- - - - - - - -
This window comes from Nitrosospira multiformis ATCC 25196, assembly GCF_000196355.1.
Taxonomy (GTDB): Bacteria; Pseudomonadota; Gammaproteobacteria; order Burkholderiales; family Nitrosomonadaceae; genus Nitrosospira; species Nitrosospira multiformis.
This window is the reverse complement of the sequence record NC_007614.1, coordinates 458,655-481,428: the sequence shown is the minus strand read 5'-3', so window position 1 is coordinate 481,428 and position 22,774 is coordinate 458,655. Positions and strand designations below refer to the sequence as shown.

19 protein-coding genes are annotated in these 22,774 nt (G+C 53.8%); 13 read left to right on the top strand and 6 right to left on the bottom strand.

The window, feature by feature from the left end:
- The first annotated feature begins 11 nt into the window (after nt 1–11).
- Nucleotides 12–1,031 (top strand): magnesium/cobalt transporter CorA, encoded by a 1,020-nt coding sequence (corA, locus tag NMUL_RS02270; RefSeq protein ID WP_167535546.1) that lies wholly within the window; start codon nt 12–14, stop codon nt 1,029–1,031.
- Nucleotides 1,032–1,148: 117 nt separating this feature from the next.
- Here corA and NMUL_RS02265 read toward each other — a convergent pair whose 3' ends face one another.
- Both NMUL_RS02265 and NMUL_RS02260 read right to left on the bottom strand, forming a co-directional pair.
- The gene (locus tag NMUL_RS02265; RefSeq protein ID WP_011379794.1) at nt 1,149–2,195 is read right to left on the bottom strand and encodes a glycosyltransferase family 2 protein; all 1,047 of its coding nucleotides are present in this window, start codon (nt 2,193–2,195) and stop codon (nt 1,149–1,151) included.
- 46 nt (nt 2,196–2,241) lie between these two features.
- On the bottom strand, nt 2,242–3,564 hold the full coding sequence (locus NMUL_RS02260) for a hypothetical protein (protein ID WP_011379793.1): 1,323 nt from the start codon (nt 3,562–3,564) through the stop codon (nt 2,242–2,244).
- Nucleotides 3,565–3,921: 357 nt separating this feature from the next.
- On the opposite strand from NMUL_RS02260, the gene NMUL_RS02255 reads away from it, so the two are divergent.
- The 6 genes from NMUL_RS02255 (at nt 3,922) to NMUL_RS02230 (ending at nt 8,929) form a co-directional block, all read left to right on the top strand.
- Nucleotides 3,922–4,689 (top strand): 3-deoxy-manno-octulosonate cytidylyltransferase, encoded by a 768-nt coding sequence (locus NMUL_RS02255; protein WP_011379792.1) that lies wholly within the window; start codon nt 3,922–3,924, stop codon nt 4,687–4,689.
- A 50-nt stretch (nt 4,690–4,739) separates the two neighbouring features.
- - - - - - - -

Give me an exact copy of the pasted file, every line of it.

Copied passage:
This window comes from Nitrosospira multiformis ATCC 25196, assembly GCF_000196355.1.
Taxonomy (GTDB): Bacteria; Pseudomonadota; Gammaproteobacteria; order Burkholderiales; family Nitrosomonadaceae; genus Nitrosospira; species Nitrosospira multiformis.
This window is the reverse complement of the sequence record NC_007614.1, coordinates 458,655-481,428: the sequence shown is the minus strand read 5'-3', so window position 1 is coordinate 481,428 and position 22,774 is coordinate 458,655. Positions and strand designations below refer to the sequence as shown.

19 protein-coding genes are annotated in these 22,774 nt (G+C 53.8%); 13 read left to right on the top strand and 6 right to left on the bottom strand.

The window, feature by feature from the left end:
- The first annotated feature begins 11 nt into the window (after nt 1–11).
- Nucleotides 12–1,031 (top strand): magnesium/cobalt transporter CorA, encoded by a 1,020-nt coding sequence (corA, locus tag NMUL_RS02270; RefSeq protein ID WP_167535546.1) that lies wholly within the window; start codon nt 12–14, stop codon nt 1,029–1,031.
- Nucleotides 1,032–1,148: 117 nt separating this feature from the next.
- Here corA and NMUL_RS02265 read toward each other — a convergent pair whose 3' ends face one another.
- Both NMUL_RS02265 and NMUL_RS02260 read right to left on the bottom strand, forming a co-directional pair.
- The gene (locus tag NMUL_RS02265; RefSeq protein ID WP_011379794.1) at nt 1,149–2,195 is read right to left on the bottom strand and encodes a glycosyltransferase family 2 protein; all 1,047 of its coding nucleotides are present in this window, start codon (nt 2,193–2,195) and stop codon (nt 1,149–1,151) included.
- 46 nt (nt 2,196–2,241) lie between these two features.
- On the bottom strand, nt 2,242–3,564 hold the full coding sequence (locus NMUL_RS02260) for a hypothetical protein (protein ID WP_011379793.1): 1,323 nt from the start codon (nt 3,562–3,564) through the stop codon (nt 2,242–2,244).
- Nucleotides 3,565–3,921: 357 nt separating this feature from the next.
- On the opposite strand from NMUL_RS02260, the gene NMUL_RS02255 reads away from it, so the two are divergent.
- The 6 genes from NMUL_RS02255 (at nt 3,922) to NMUL_RS02230 (ending at nt 8,929) form a co-directional block, all read left to right on the top strand.
- Nucleotides 3,922–4,689 (top strand): 3-deoxy-manno-octulosonate cytidylyltransferase, encoded by a 768-nt coding sequence (locus NMUL_RS02255; protein WP_011379792.1) that lies wholly within the window; start codon nt 3,922–3,924, stop codon nt 4,687–4,689.
- A 50-nt stretch (nt 4,690–4,739) separates the two neighbouring features.